rapport | Customer Service Solutions, Inc. - Page 3

The Proven Value in What You Do - 4/9/24


Forbes wrote an article last year based on a compilation of the results of research on customer service and the customer experience; it was titled:  100 Customer Experience Stats For 2023. In reading the article, you’ll note that many of these key research findings are about you – the value Read more

A Tale of Two Texts - 4/2/24


Having to get allergy shots once a week is never fun, and for Janet, it became an even bigger frustration. She had the shots typically scheduled on Tuesday around 10:30 in the morning, figuring she would avoid the morning rush as well as the lunch rush by going mid-morning.  However, Read more

The Secret Sauce for Great Customer Service - 3/26/24


I was working with the League Office for a major American sport several years back, and one of the executives asked me to describe our Secret Sauce that helped our clients improve the fan experience and customer retention.  I gave him a sense of what makes us unique and Read more

The Miracle of an Apology - 3/19/24


Unfortunate but true story… The manager basically lost his mind.  He terminated his employee on the spot.  She had told the customer that there was going to be a delay in the shipment.  The employee called up the customer ahead of time to let the customer know what was about Read more

It’s Not About the 5-Minute Wait - 3/12/24


Robert went into his supervisor’s office to update her on a situation at the payment desk.  Robert said that a customer was about fourth or fifth in line, waiting to be served, and the customer was complaining loudly about the wait.  He was there to make a property tax Read more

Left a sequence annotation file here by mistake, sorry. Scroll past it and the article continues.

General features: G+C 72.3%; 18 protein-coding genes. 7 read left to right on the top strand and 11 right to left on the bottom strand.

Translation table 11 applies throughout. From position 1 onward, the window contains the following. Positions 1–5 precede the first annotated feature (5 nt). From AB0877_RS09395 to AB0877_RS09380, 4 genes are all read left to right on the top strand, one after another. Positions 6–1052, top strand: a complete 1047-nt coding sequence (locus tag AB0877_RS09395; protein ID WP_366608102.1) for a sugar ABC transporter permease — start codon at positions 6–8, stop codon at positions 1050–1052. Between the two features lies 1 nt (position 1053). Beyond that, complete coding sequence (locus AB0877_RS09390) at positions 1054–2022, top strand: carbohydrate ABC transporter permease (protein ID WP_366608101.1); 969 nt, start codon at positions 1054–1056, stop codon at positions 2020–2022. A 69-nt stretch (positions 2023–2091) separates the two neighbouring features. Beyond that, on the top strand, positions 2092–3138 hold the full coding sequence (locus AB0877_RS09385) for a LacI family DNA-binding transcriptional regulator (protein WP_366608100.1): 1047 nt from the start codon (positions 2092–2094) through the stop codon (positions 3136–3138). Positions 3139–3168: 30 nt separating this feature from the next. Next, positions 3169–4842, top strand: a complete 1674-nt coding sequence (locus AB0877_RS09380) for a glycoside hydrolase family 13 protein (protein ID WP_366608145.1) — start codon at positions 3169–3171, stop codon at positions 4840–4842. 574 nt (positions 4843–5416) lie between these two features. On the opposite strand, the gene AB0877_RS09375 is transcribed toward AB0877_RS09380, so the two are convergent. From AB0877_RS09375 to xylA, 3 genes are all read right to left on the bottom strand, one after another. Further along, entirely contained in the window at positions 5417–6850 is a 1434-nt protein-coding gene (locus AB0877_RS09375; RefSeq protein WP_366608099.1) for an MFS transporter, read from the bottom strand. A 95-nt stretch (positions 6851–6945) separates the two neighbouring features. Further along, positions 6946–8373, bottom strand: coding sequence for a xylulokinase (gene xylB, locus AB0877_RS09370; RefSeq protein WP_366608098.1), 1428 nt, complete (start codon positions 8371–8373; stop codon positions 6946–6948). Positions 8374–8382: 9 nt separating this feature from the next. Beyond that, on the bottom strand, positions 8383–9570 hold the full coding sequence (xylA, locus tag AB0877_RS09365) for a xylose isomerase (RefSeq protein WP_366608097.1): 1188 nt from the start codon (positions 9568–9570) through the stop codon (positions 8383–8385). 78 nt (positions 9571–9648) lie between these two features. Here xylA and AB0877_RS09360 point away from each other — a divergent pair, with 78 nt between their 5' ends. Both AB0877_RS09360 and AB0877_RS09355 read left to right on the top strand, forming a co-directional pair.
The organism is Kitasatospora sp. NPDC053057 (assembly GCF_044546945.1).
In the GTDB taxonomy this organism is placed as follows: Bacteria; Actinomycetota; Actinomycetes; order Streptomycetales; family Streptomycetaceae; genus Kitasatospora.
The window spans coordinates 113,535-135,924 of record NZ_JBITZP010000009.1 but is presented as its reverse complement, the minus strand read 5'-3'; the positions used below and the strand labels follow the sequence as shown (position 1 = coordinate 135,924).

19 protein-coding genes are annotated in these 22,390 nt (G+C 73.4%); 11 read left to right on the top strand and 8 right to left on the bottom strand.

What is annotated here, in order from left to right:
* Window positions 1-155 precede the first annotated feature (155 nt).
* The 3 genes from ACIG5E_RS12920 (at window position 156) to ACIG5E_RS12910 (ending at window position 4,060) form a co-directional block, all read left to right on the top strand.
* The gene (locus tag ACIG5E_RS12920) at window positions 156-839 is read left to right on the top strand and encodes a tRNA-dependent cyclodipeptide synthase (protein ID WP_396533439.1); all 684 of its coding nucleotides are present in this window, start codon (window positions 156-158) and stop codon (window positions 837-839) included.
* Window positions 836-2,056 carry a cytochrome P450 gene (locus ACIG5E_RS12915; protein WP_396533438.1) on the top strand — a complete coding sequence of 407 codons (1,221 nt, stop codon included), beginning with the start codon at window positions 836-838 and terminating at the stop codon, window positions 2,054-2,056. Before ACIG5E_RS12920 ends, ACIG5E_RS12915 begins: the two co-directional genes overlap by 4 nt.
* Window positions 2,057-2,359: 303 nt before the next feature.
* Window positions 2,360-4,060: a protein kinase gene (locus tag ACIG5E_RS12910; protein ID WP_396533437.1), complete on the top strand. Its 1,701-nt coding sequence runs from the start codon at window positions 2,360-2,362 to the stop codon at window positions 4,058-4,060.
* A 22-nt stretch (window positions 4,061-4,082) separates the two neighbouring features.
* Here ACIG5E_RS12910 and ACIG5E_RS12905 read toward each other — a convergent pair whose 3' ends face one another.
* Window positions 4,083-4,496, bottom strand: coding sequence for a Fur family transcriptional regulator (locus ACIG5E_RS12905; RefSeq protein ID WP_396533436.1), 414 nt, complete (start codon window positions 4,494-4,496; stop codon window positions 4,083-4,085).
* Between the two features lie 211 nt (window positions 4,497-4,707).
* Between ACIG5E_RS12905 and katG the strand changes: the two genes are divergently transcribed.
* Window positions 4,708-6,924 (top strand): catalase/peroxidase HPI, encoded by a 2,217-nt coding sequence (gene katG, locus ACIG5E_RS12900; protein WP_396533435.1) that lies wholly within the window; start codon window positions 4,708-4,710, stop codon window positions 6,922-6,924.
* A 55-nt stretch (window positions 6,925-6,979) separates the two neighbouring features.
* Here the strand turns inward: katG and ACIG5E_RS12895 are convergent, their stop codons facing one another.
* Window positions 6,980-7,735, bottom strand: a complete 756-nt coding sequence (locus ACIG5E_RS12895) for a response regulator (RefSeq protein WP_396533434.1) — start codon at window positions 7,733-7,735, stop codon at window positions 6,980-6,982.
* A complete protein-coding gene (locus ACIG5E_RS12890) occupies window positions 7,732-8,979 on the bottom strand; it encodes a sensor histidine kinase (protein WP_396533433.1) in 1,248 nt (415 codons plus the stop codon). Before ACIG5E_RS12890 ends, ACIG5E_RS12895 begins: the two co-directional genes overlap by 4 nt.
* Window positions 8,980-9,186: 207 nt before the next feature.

Lessons from the Greats - 3/5/24


I was recently facilitating a workshop on the customer experience, and I made the point that it’s usually beneficial to look at your personal life for great experiences; identify what really resonates with you in a positive way in order to uncover ideas to improve your own customer service. So, Read more

The Empathy Roadmap - 2/27/24


For some people, empathy comes naturally.  There’s an innate desire to learn about the other person and to sincerely convey that sense of interest and caring.  But for many of us, sometimes it helps to have a communication plan.  It helps to know what to do in order to Read more

“You’re the Boss” - 2/20/24


Terrence is excellent at what he does.  From a technical standpoint, he knows how to keep the facility clean.  He’s the lead custodian, and he knows that keeping things straight does not necessarily mean keeping things sanitary.  He knows what chemicals to use and not to use, how to Read more

Customer Understanding Leads to Relationship Growth - 2/13/24


We’ve worked with educational organizations at all grade levels over the years.  One special and unique characteristic about the staff who work in these organizations is that there’s a clear intent to know about the students as individuals, to focus on them rather than purely focusing on what’s delivered Read more

Define Customer Service Success Differently - 2/6/24


When I’m watching television, listening to the radio, or listening to a podcast, it’s always interesting when the topic moves to the question:  How can you be a success?  The speakers often discuss the process of becoming a success with the assumption that people believe success is defined by Read more

Relate – 9/18/18

Posted on in Customer Service Tip of the Week Please leave a comment


People tend to be drawn to people that they can relate to in life. Steph Curry is not 6 feet 8 inches and 260 pounds, built like granite. He’s about 6 foot 3 inches, but on a basketball court he looks kind of like a guy who you might work with or someone you might see grabbing a burger in a low-key restaurant. He is the most popular basketball player in the WORLD among Millennials, and people can relate to him.

When we are interacting with a customer or a co-worker, it’s not necessarily our goal for that other person to like us. We can’t control their feelings or their perspectives, but it often helps the tone of the conversation, the dialogue, the flow, the patience the other person exhibits if they feel like they can relate to you.